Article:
by Jeff Baker
The cloud moved from in front of the sun, spreading light and warmth on the suburban driveway. At the end of the drive stood the two tall sunflowers. The slightly taller of the two sent a thought to the slightly smaller one.
“I’ve been thinking.”
“Nothing else to do,” the smaller sunflower said.
“Here we are, Herodias, two powerful witches, long after death, rooted to the ground…” the taller sunflower said.
“Louhi, you know as well as I do there are far worse places to be.”
“As a Daughter of Hell, we both know that.” Louhi said.
“But how long will this last?” Herodias said. “A flower, even one such as this does not last past the Summertime. Then where will we be?”
“After all these centuries, all these reincarnations we have been fortunate to still be living things. Living things with even meager power.” Louhi said.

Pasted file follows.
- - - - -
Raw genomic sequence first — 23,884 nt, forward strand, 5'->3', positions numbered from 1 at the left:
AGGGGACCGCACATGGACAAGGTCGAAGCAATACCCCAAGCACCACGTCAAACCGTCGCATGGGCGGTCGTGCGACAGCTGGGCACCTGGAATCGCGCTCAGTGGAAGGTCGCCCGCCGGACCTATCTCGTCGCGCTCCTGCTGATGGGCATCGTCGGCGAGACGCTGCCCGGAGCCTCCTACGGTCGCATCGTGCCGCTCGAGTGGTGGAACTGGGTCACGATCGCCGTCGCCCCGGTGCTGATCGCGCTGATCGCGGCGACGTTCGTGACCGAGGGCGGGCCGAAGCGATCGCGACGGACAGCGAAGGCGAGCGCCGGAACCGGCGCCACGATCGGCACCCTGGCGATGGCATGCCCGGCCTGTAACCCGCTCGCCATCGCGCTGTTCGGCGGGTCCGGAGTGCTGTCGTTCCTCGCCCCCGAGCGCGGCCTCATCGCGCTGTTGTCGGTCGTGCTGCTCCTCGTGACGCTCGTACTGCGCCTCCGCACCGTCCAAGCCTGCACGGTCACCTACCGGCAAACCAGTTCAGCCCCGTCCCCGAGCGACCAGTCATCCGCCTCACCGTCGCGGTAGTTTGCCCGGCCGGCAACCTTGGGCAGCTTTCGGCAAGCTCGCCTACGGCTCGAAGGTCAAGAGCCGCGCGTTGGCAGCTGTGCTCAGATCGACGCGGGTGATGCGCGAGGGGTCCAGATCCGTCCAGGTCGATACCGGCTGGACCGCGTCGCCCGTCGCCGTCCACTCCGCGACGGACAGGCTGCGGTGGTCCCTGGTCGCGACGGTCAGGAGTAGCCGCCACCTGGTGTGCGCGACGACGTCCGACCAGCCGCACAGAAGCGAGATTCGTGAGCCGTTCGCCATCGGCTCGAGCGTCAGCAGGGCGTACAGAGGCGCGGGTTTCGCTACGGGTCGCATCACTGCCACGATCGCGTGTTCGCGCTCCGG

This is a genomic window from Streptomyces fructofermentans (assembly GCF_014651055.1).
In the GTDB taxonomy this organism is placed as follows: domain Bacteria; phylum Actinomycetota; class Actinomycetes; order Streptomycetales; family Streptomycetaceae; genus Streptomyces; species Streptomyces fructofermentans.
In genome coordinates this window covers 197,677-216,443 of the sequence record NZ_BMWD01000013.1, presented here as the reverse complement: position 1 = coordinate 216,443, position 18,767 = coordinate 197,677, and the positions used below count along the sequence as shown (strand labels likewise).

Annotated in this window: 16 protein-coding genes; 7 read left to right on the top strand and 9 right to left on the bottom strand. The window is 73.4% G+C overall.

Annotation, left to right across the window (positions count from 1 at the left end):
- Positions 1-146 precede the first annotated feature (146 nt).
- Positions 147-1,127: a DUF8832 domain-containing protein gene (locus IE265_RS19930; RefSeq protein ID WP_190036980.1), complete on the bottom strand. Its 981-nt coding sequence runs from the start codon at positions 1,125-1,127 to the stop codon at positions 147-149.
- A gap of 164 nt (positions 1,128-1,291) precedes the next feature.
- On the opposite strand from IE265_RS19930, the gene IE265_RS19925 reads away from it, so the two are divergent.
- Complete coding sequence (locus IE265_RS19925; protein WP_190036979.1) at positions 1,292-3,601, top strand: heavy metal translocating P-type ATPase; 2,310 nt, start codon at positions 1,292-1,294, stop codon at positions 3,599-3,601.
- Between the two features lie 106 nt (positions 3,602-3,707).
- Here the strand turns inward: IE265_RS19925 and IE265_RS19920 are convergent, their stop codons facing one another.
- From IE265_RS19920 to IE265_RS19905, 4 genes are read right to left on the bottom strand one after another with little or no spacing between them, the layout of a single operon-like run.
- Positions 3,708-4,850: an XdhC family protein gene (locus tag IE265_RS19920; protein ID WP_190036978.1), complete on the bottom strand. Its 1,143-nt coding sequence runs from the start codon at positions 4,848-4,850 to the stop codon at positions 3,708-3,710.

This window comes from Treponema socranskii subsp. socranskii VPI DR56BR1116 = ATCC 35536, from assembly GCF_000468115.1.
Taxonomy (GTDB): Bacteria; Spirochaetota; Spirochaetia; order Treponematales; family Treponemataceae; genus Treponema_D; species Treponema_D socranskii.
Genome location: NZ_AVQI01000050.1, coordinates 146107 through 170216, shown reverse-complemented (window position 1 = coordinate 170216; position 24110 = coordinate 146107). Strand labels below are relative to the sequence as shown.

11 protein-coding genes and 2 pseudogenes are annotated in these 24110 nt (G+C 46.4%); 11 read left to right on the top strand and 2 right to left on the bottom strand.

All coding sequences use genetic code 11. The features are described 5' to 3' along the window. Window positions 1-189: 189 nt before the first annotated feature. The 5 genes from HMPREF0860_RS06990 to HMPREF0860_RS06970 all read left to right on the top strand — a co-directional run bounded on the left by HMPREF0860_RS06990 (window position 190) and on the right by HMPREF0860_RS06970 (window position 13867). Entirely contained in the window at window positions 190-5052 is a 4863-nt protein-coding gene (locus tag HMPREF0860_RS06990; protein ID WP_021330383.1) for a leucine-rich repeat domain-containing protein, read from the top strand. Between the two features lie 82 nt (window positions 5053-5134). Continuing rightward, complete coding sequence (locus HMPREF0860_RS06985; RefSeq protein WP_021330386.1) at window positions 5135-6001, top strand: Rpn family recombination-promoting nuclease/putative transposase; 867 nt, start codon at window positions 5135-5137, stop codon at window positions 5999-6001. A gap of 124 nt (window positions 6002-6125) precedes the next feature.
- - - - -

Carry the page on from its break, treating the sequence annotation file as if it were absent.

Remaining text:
“If our next cycle makes us rocks we may be that way for eternity.” Herodias said.
“A cycle which may come soon if the fool in the metal carriage comes closer to us again. He nearly ran over us the other day.” Louhi said.
“Because he knows not our power.” Herodias said.
“The trick is knowing which sunflower is actually the witch.” Louhi said.
There was a rattling rumble from down the street.
“The carriage!” Louhi exclaimed in her inaudible voice.
“Quick!” Herodias said. “Concentrate. With me! Concentrate.”
In another moment, the approaching car gave a loud noise and stopped in the middle of the road, smoke pouring from under its hood.
The two sunflowers cackled with nobody to hear them.
“Listen, Herodias,” Louhi said. “The driver of the carriage is invoking the Damnable Names!”
“Maybe he will wind up growing beside us someday!” Herodias said.
The sunflowers began cackling again.